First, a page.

Markets are quiet ahead of USDA reports later this morning

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Corn futures were narrowly mixed Wednesday night as traders await USDA reports today. Those start with the weekly Export Sales number early in the morning. However, traders may not react significantly to those data unless they are quite surprising, since the release of the quarterly Grain Stocks and annual Prospective Plantings reports come later in the morning (11:00 CDT). Prices could move dramatically from that point. May corn was unchanged at $7.3525/bushel early Thursday morning, while the December contract edged 0.5 cent lower $5.705.

After rising moderately Wednesday, soybean futures set back early Thursday morning. There was little significant news concerning the legume market Wednesday night; a palm oil decline to weekly lows apparently dragged soil oil values downward, which may also explain the concurrent soybean slippage and modest gains in soymeal prices. Of course, the situation could change rather drastically after the various USDA reports (i.e. weekly Export Sales, quarterly Grain Stocks and annual Prospective Plantings) are released later this morning. May soybeans slipped 1.25 cent to $14.525/bushel in pre-dawn Thursday trading, while May soyoil dipped 0.20 cents to 50.62 cents/pound, and May meal added $0.7 to $423.8/ton.

The international wheat markets seemed surprisingly active Wednesday night, which may be a big reason U.S. futures rose modestly early Thursday morning. Technically inclined traders may also be buying despite the uncertainty associated with looming USDA reports, because the benchmark May CBOT contract easily topped chart resistance associated with its 40-day moving average Wednesday. May CBOT wheat futures rose 2.5 cents to $7.3925/bushel early Thursday morning, while May KCBT wheat gained 3.5 cents to $7.775 and May MGE futures moved up 3.25 cents to $8.1625.

After rallying Wednesday in response to firm cash news, cattle futures proved narrowly mixed early Thursday morning. Bullish hopes for stronger cash prices later this week and in April supported the nearby contract, but the other 2013 contracts declined modestly. Traders probably worry that the surprising weakness in beef demand experienced through much of the first quarter will persist for the foreseeable future. April cattle lifted 0.27 cents to 127.62 cents/pound in early Thursday morning action, while August skidded 0.20 cents to 123.82. Meanwhile, April feeder cattle futures added 0.15 cents to 140.55 cents/pound, and August gained 0.25 cents to 149.50.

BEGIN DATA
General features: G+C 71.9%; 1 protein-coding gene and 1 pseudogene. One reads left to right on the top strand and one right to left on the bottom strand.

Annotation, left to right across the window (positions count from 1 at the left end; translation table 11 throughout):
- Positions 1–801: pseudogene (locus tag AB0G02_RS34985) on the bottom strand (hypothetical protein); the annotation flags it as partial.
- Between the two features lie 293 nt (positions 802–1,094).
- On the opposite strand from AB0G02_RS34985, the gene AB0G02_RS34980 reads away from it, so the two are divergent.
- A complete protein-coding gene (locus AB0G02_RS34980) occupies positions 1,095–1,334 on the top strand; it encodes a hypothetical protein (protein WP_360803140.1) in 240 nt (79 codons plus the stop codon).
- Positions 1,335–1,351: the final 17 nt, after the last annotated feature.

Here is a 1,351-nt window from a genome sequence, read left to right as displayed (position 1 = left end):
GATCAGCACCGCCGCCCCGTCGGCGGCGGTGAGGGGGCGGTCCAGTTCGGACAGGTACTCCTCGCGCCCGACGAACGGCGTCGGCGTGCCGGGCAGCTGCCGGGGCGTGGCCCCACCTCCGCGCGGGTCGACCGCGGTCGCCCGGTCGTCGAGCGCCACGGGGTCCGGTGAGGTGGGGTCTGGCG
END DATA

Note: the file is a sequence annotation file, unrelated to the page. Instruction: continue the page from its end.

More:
CME lean hog futures moved generally lower Wednesday and proved rather weak again Thursday morning. The expiring April contract set back from its Wednesday advance overnight, which probably reflected surprisingly weak cash quotes late yesterday. Late news of wholesale weakness very likely weighed upon prices as well. We do not expect much hog market volatility today, since the USDA will release its quarterly Hogs & Pigs report at 2:00 PM CDT this afternoon. April hogs slipped 0.22 cents to 79.85 cents/pound in early Thursday morning electronic activity, while June set back 0.05 cents to 90.62.

Although Chinese government officials reportedly plan to increase their sales of high quality cotton in April, cotton traders are apparently more concerned with Chinese promises to again buy and hold a larger percentage of its domestic cotton crop next fall. That could keep the global situation relatively tight despite indications of improved production from drought-reduced totals posted last year. Thus, cotton futures rose slightly Wednesday night despite the looming release of the weekly Export Sales and annual Prospective Plantings reports. May cotton advanced 0.18 cents to 88.71 cents/pound early Thursday morning, while December climbed 0.11 cents to 87.36.

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